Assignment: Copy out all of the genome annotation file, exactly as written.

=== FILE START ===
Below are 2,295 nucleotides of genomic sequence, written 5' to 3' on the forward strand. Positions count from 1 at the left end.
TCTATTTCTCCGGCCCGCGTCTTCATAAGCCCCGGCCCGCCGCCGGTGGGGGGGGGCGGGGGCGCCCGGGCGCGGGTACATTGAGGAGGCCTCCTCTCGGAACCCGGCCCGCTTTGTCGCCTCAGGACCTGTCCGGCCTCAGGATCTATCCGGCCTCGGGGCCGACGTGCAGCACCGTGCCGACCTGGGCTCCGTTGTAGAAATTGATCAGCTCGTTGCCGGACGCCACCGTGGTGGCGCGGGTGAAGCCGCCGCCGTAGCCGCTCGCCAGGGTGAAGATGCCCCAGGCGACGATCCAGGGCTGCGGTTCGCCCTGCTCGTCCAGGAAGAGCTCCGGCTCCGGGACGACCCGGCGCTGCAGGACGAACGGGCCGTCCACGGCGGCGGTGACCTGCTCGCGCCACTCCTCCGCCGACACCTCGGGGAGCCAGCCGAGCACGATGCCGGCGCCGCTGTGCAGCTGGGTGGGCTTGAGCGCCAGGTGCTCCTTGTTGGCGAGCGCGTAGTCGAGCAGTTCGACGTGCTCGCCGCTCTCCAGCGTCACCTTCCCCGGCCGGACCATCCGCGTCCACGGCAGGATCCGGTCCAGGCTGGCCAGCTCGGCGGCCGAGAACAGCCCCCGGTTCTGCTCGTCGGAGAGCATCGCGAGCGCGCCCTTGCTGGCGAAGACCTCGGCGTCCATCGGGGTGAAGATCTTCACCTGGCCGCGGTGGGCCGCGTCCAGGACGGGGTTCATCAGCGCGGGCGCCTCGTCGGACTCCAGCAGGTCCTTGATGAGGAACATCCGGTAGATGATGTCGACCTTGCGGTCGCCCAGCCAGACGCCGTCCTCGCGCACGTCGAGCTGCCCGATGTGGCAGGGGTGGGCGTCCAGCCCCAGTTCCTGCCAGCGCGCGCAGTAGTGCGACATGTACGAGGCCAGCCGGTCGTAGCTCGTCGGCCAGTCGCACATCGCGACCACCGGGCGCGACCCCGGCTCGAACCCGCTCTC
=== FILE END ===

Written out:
Below are 2,295 nucleotides of genomic sequence, written 5' to 3' on the forward strand. Positions count from 1 at the left end.
TCTATTTCTCCGGCCCGCGTCTTCATAAGCCCCGGCCCGCCGCCGGTGGGGGGGGGCGGGGGCGCCCGGGCGCGGGTACATTGAGGAGGCCTCCTCTCGGAACCCGGCCCGCTTTGTCGCCTCAGGACCTGTCCGGCCTCAGGATCTATCCGGCCTCGGGGCCGACGTGCAGCACCGTGCCGACCTGGGCTCCGTTGTAGAAATTGATCAGCTCGTTGCCGGACGCCACCGTGGTGGCGCGGGTGAAGCCGCCGCCGTAGCCGCTCGCCAGGGTGAAGATGCCCCAGGCGACGATCCAGGGCTGCGGTTCGCCCTGCTCGTCCAGGAAGAGCTCCGGCTCCGGGACGACCCGGCGCTGCAGGACGAACGGGCCGTCCACGGCGGCGGTGACCTGCTCGCGCCACTCCTCCGCCGACACCTCGGGGAGCCAGCCGAGCACGATGCCGGCGCCGCTGTGCAGCTGGGTGGGCTTGAGCGCCAGGTGCTCCTTGTTGGCGAGCGCGTAGTCGAGCAGTTCGACGTGCTCGCCGCTCTCCAGCGTCACCTTCCCCGGCCGGACCATCCGCGTCCACGGCAGGATCCGGTCCAGGCTGGCCAGCTCGGCGGCCGAGAACAGCCCCCGGTTCTGCTCGTCGGAGAGCATCGCGAGCGCGCCCTTGCTGGCGAAGACCTCGGCGTCCATCGGGGTGAAGATCTTCACCTGGCCGCGGTGGGCCGCGTCCAGGACGGGGTTCATCAGCGCGGGCGCCTCGTCGGACTCCAGCAGGTCCTTGATGAGGAACATCCGGTAGATGATGTCGACCTTGCGGTCGCCCAGCCAGACGCCGTCCTCGCGCACGTCGAGCTGCCCGATGTGGCAGGGGTGGGCGTCCAGCCCCAGTTCCTGCCAGCGCGCGCAGTAGTGCGACATGTACGAGGCCAGCCGGTCGTAGCTCGTCGGCCAGTCGCACATCGCGACCACCGGGCGCGACCCCGGCTCGAACCCGCTCTC